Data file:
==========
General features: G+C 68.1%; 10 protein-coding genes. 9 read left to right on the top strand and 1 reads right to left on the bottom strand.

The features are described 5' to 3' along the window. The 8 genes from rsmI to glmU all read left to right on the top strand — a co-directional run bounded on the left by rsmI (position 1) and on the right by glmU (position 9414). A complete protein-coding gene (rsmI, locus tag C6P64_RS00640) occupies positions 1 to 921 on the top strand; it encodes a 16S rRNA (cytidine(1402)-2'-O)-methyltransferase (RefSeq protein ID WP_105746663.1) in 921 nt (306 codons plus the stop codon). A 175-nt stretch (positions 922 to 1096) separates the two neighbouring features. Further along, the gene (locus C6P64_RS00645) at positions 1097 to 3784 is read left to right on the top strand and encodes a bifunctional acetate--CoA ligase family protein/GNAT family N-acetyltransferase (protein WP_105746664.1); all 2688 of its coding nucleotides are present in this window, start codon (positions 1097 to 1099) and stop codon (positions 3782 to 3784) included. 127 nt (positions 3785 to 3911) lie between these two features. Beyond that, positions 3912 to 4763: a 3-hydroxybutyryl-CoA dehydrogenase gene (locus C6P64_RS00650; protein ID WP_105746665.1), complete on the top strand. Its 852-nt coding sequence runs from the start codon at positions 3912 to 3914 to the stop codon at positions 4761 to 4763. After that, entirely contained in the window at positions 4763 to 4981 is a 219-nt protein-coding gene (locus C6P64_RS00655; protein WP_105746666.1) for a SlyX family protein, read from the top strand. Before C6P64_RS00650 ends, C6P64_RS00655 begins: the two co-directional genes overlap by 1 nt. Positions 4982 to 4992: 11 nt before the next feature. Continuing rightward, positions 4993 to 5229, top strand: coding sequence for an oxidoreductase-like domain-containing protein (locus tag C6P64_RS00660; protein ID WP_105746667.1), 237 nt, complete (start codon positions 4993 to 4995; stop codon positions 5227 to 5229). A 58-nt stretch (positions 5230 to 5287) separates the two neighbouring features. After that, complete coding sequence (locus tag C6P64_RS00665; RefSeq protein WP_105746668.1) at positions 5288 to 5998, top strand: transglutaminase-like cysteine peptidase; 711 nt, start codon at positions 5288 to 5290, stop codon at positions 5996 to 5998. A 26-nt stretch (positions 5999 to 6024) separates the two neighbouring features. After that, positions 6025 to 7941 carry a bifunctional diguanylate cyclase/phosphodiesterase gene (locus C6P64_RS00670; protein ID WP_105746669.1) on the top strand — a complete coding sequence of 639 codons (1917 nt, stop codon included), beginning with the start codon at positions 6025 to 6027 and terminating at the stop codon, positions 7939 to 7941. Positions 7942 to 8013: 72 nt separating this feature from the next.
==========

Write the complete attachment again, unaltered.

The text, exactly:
General features: G+C 68.1%; 10 protein-coding genes. 9 read left to right on the top strand and 1 reads right to left on the bottom strand.

The features are described 5' to 3' along the window. The 8 genes from rsmI to glmU all read left to right on the top strand — a co-directional run bounded on the left by rsmI (position 1) and on the right by glmU (position 9414). A complete protein-coding gene (rsmI, locus tag C6P64_RS00640) occupies positions 1 to 921 on the top strand; it encodes a 16S rRNA (cytidine(1402)-2'-O)-methyltransferase (RefSeq protein ID WP_105746663.1) in 921 nt (306 codons plus the stop codon). A 175-nt stretch (positions 922 to 1096) separates the two neighbouring features. Further along, the gene (locus C6P64_RS00645) at positions 1097 to 3784 is read left to right on the top strand and encodes a bifunctional acetate--CoA ligase family protein/GNAT family N-acetyltransferase (protein WP_105746664.1); all 2688 of its coding nucleotides are present in this window, start codon (positions 1097 to 1099) and stop codon (positions 3782 to 3784) included. 127 nt (positions 3785 to 3911) lie between these two features. Beyond that, positions 3912 to 4763: a 3-hydroxybutyryl-CoA dehydrogenase gene (locus C6P64_RS00650; protein ID WP_105746665.1), complete on the top strand. Its 852-nt coding sequence runs from the start codon at positions 3912 to 3914 to the stop codon at positions 4761 to 4763. After that, entirely contained in the window at positions 4763 to 4981 is a 219-nt protein-coding gene (locus C6P64_RS00655; protein WP_105746666.1) for a SlyX family protein, read from the top strand. Before C6P64_RS00650 ends, C6P64_RS00655 begins: the two co-directional genes overlap by 1 nt. Positions 4982 to 4992: 11 nt before the next feature. Continuing rightward, positions 4993 to 5229, top strand: coding sequence for an oxidoreductase-like domain-containing protein (locus tag C6P64_RS00660; protein ID WP_105746667.1), 237 nt, complete (start codon positions 4993 to 4995; stop codon positions 5227 to 5229). A 58-nt stretch (positions 5230 to 5287) separates the two neighbouring features. After that, complete coding sequence (locus tag C6P64_RS00665; RefSeq protein WP_105746668.1) at positions 5288 to 5998, top strand: transglutaminase-like cysteine peptidase; 711 nt, start codon at positions 5288 to 5290, stop codon at positions 5996 to 5998. A 26-nt stretch (positions 5999 to 6024) separates the two neighbouring features. After that, positions 6025 to 7941 carry a bifunctional diguanylate cyclase/phosphodiesterase gene (locus C6P64_RS00670; protein ID WP_105746669.1) on the top strand — a complete coding sequence of 639 codons (1917 nt, stop codon included), beginning with the start codon at positions 6025 to 6027 and terminating at the stop codon, positions 7939 to 7941. Positions 7942 to 8013: 72 nt separating this feature from the next.